Editorial

Let Democracy Prevail

TEN days after Saint Lucians went to the polls to elect a new government, one would have thought that the partisan dust that filled the air during the election campaign would have settled by now. Unfortunately, it has not.

With a new Cabinet sworn in last Tuesday, many Saint Lucians remain divided over the emphatic statement voters made at the polls when they voted for a change, as is their democratic right. However, it seems clear today that those principles of democracy that were being espoused right up until polling day – including the need for Saint Lucians to exercise their franchise by voting – have flown out the colour-stained, myopic window.

Presently, the nation remains embroiled in the political war of words between respective party faithful who either cannot accept defeat or are too boastful about scoring majority seats over the other. People who are usually friends have now resorted to launching even personal attacks on each other in the name of their respective parties.

What is even more lamentable is that there are actually Saint Lucians wishing for the newly-installed government to fail at every turn of its five-year term. Some people have even resorted to denouncing Allen Chastanet as their Prime Minister and wishing that Saint Lucia finally enters the International Monetary Fund (IMF)’s bowels.

There are many theories as to the genesis of the teeming hatred so prevalent these days, including the fact that political parties went many miles during their campaign rallies to paint each opposing candidtates as the worst human beings alive. Another reason: that people are so entrenched in their party politics that country becomes secondary to party.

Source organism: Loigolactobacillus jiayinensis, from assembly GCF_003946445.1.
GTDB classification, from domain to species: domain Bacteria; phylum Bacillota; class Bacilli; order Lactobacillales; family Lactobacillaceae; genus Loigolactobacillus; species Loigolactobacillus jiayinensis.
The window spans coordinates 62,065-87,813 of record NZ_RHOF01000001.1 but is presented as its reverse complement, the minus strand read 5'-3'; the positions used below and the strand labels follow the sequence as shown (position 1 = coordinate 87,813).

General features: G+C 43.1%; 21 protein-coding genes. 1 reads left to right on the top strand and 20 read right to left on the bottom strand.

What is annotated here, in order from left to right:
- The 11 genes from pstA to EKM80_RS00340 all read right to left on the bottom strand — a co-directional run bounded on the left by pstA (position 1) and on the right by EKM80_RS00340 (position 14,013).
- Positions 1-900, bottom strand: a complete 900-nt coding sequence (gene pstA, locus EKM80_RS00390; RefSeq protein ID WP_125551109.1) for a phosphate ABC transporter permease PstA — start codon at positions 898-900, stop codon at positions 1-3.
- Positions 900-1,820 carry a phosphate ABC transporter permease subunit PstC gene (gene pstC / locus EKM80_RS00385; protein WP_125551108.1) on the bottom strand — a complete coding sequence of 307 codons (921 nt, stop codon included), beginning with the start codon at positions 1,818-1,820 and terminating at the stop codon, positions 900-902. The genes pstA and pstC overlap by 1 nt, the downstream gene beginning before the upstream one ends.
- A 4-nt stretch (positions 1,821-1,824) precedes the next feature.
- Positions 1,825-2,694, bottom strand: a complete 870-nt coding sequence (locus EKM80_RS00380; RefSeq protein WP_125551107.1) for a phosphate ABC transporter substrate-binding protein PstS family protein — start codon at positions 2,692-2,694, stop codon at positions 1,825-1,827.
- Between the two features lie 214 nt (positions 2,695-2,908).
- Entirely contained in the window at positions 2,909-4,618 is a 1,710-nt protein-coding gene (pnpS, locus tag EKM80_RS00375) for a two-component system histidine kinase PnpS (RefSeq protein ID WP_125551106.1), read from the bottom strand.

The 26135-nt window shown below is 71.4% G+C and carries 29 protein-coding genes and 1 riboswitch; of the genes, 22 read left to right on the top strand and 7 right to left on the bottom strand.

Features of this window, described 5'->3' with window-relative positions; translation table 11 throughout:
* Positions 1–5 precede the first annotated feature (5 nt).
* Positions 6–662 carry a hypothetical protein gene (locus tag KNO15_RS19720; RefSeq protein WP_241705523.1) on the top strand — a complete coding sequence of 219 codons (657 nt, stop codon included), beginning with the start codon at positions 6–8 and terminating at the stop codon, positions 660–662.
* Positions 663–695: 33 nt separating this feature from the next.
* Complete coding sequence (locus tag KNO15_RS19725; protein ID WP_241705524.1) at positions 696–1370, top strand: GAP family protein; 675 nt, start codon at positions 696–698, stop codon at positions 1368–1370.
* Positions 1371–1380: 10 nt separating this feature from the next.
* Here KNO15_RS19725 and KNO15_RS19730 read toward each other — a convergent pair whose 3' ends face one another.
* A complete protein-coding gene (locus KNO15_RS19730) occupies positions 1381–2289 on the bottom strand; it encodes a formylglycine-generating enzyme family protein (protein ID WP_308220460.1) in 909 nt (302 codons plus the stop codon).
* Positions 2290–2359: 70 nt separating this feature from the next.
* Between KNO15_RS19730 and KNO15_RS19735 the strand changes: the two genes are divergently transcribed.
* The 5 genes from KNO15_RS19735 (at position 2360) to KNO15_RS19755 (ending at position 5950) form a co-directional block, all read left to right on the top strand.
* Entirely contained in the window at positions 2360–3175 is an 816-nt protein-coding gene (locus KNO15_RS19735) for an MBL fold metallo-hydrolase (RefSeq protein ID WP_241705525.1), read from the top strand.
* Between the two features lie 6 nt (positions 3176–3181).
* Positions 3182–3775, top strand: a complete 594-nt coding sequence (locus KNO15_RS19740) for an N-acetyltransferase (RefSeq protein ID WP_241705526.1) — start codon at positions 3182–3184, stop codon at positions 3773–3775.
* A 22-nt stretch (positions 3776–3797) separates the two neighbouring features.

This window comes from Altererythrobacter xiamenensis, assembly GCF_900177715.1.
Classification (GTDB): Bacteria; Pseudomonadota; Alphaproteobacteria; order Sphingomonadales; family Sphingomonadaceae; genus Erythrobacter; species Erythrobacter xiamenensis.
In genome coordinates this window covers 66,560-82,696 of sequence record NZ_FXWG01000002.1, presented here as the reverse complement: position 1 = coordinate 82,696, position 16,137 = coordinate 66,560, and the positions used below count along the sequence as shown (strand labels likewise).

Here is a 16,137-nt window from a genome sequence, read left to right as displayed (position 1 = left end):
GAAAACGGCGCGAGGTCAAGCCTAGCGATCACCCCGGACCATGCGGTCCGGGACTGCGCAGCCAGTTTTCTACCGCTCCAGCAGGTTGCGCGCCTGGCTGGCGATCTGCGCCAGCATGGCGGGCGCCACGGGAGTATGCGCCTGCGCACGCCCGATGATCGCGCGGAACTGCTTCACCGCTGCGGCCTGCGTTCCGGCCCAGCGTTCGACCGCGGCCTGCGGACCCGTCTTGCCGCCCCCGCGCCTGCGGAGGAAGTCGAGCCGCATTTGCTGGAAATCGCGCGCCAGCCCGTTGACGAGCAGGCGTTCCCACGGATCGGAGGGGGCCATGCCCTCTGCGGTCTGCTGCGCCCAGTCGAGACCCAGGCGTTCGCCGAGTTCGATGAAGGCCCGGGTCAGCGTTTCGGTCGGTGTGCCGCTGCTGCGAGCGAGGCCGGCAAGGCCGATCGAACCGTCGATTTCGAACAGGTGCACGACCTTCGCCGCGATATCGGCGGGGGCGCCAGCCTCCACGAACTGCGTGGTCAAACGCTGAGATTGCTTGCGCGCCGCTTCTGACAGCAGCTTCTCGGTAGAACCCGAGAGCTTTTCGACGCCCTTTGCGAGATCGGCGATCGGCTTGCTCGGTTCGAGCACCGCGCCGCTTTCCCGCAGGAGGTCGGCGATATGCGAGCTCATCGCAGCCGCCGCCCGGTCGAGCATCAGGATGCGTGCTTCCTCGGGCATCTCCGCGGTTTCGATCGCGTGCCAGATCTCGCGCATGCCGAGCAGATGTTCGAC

The irony of it all is that while Americans are seeing to it that Donald Trump continues to make headway in the United States in the lead-up to the November polls there, many Saint Lucians here in Saint Lucia seem to have a more vested interest in him not snatching the presidency from Hillary Clinton than in the government that was duly elected a week ago.

The simple truth is this: if democracy is to be cited as a basic human right, then so be it. But people should not go about changing the principles of democracy to suit their own selfish agendas.

In any elections, some people win and some lose. However, the microscope is often placed more squarely on how those who do lose at times respond to their losses, regroup and live to win again. Deriding another’s win is not an admirable trait of real winners who sometimes lose.

In any event, no patriotic Saint Lucian should be wishing for the social, economic and political downfall of their island. Democracy, like patriotism, should not be a virtue that people wear proudly on their sleeves at Independence time. Democracy means respecting the basic rights we all share, including the right to choose a government, a right that many people in many places wish they had.

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